World and International Exhibition of Ghent 1913

Peace, Industry and Art

April 26, 1913 - November 3, 1913


Back - List of Pavilions

Gallery of Honour

Gallery of Honour at the Exhibition Ghent 1913

The Salon d'honneur, an artistic jewel, needed a brilliant and harmonious setting. In its immediate vicinity were the stands of jewellery and goldsmiths, national manufactures, furniture and bronzes, glassware, perfumery, clothing and couture; all inspired by the pure traditions of French art.

On the fringes of the Salon d'Honneur and the main façade of the Palace of Luxury Industries, there was the Gallery of Honour with its elegant yet simple showcases, where gold and silver objects of perfect taste shone; pure jewels glittered under the light filtered by the canopies; at the back of the gallery, columns framed the stands of the great Parisian furnishing houses; precious furniture, paintings and tapestries were admired. By its size, its luxury, its beauty, this gallery of honour gave a profound impression of grandeur; had it not been for the staff columns, it would have resembled rather some historic castle gallery than an exhibition bay.

At one end of the Hall of Honour was the compartment reserved for the products of the national manufactures of Sèvres, Gobelins and Beauvais, represented by the most beautiful specimens of their manufacture; the Sèvres manufactory had also contributed to the decoration of the hall of the Conference Room by decorating it with an immense portico in porcelain stoneware, eight metres long and five metres high, decorated with crystallized covers and stoneware sculptures.

Next to the Salon d'honneur, and in a not unattractive combination, was everything related to furniture and furnishings, a vast programme that was brought together by the Salon des Arts décoratifs modernes, a true synthesis of the efforts made in France towards a new decorative art. In this show, a concern for simplicity and comfort was revealed in a great sobriety of tones and lines, which contrasted singularly with the contortions and extravagances that doomed the "modem style" to an imminent death.

For the art of the ceramist, the tendency to search for rare but harmonious colours should be noted. The fine results obtained in this field by masters such as Daum and Gallé, to mention only two universally known names, are well known; they contributed to an aesthetic renaissance in the same way as Dalique in goldsmithing and jewellery.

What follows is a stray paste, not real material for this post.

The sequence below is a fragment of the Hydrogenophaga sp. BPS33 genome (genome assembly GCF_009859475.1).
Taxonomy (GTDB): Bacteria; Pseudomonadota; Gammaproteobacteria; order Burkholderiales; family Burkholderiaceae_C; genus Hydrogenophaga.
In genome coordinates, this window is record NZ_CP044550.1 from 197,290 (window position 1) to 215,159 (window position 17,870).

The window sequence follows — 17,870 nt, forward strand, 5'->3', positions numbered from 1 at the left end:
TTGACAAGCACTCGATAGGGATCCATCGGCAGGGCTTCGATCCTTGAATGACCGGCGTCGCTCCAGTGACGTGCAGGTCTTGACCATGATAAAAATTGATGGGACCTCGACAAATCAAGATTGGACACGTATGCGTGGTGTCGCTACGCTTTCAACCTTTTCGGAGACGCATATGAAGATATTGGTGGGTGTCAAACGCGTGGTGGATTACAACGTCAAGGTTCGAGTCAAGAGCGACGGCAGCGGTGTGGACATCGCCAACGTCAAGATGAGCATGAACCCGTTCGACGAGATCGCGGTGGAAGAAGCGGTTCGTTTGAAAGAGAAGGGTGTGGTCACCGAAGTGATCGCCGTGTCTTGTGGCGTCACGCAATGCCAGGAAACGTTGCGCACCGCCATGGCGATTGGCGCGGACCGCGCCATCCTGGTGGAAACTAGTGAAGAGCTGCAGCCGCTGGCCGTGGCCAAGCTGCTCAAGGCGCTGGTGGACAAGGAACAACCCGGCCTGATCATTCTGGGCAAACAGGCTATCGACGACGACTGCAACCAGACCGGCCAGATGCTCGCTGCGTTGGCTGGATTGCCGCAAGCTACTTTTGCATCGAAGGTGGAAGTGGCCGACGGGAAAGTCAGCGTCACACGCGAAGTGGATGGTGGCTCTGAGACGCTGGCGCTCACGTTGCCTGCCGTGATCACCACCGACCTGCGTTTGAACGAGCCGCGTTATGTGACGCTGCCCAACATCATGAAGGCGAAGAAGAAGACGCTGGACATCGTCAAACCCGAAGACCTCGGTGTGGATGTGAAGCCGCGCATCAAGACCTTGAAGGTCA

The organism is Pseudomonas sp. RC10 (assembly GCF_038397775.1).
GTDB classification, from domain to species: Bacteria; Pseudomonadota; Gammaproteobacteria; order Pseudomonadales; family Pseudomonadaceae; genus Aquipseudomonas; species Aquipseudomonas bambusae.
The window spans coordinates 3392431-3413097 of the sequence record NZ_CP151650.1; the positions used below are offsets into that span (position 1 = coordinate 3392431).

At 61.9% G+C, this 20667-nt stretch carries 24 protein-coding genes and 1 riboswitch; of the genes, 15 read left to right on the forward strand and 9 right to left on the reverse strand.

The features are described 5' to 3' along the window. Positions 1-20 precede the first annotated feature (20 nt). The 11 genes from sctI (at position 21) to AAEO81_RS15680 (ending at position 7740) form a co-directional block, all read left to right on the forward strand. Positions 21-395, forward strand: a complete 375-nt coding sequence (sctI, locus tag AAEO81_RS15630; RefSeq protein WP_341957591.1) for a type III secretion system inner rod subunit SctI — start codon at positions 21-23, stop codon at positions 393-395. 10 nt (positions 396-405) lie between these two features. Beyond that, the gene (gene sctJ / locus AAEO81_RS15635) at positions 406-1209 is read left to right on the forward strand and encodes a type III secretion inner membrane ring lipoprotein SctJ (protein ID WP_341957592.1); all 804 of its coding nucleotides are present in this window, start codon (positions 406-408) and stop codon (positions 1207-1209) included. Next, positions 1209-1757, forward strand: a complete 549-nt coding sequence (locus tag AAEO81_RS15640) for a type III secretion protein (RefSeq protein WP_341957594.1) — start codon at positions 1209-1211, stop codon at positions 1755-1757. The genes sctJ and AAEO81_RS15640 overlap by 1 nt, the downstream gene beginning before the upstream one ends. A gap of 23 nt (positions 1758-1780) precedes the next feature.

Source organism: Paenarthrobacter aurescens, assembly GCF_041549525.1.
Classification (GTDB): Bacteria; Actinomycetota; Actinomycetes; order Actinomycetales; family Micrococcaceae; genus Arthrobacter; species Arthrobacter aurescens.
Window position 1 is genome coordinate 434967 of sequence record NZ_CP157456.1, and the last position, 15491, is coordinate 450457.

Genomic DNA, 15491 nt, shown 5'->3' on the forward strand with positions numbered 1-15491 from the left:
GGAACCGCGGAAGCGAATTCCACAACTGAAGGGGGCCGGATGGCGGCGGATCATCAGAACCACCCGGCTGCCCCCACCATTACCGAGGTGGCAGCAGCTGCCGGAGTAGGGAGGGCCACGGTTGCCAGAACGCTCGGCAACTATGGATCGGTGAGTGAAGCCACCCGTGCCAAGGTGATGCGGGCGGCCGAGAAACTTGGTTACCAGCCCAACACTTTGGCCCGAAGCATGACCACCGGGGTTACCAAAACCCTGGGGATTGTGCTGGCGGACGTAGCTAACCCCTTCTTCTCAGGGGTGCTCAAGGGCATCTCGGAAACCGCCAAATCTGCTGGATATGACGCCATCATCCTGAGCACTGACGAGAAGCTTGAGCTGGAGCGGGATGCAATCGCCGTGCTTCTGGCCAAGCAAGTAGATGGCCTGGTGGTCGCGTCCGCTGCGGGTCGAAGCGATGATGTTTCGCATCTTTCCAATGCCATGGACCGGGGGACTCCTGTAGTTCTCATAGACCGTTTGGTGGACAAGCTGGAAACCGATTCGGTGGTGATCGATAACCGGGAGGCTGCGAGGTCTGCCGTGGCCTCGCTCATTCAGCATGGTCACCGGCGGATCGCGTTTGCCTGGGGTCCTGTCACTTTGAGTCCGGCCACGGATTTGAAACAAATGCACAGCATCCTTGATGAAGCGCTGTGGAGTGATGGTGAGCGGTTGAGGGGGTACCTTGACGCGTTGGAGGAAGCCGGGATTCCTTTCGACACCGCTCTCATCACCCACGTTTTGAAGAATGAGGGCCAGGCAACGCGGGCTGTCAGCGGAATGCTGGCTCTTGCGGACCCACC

In Ghent, the Salon des arts décoratifs modernes offered remarkable examples of these interesting attempts. One could compare modern trends with the classical styles to which several major furniture houses remain faithful, with constant good taste.

The bronze, bookshop and photography sections were no less attractive. As far as bronze art is concerned, Paris has retained a reputation bordering on a monopoly; and in Ghent one could admire remarkable specimens of the art of the founder and of his skill in closely following the work of the original.

Printing - typography and lithography - has continued the progress it has made for four and a half centuries. New machines increase production, while at the same time making them so perfect that any improvement now seems impossible.

The illustrated book, affordable to all, is the latest conquest of the French book trade; one notes with joy a search for beauty in the printing as well as in the binding; by taking up old types, publishers seek a new and adequate adaptation to the book.

This also applies to school editions; in short, books for the general public are presented in the guise of art editions.

A small compartment close to the Salon d'Honneur held the visitors. In a propitious darkness, tiny scenes showed their luminous decorations made of marvellous palaces and enchanting landscapes.

Echoing the preoccupations of Parisian theatre directors, concerning the art of staging, this compartment of theatrical equipment and accessories featured the talent of renowned decorators.

The music section was similar; modern music seems to be characterized by a profound science of modulations, so that it has been said that it is essentially chromatic, and, as a result, composers no longer confine themselves exclusively to the classical tonalities of the past.

In the class of musical instruments, the gramophone preserves the composer's thought and transmits it with the same fidelity as is, in the other classes of the graphic arts, that of the writer, the scholar or the artist.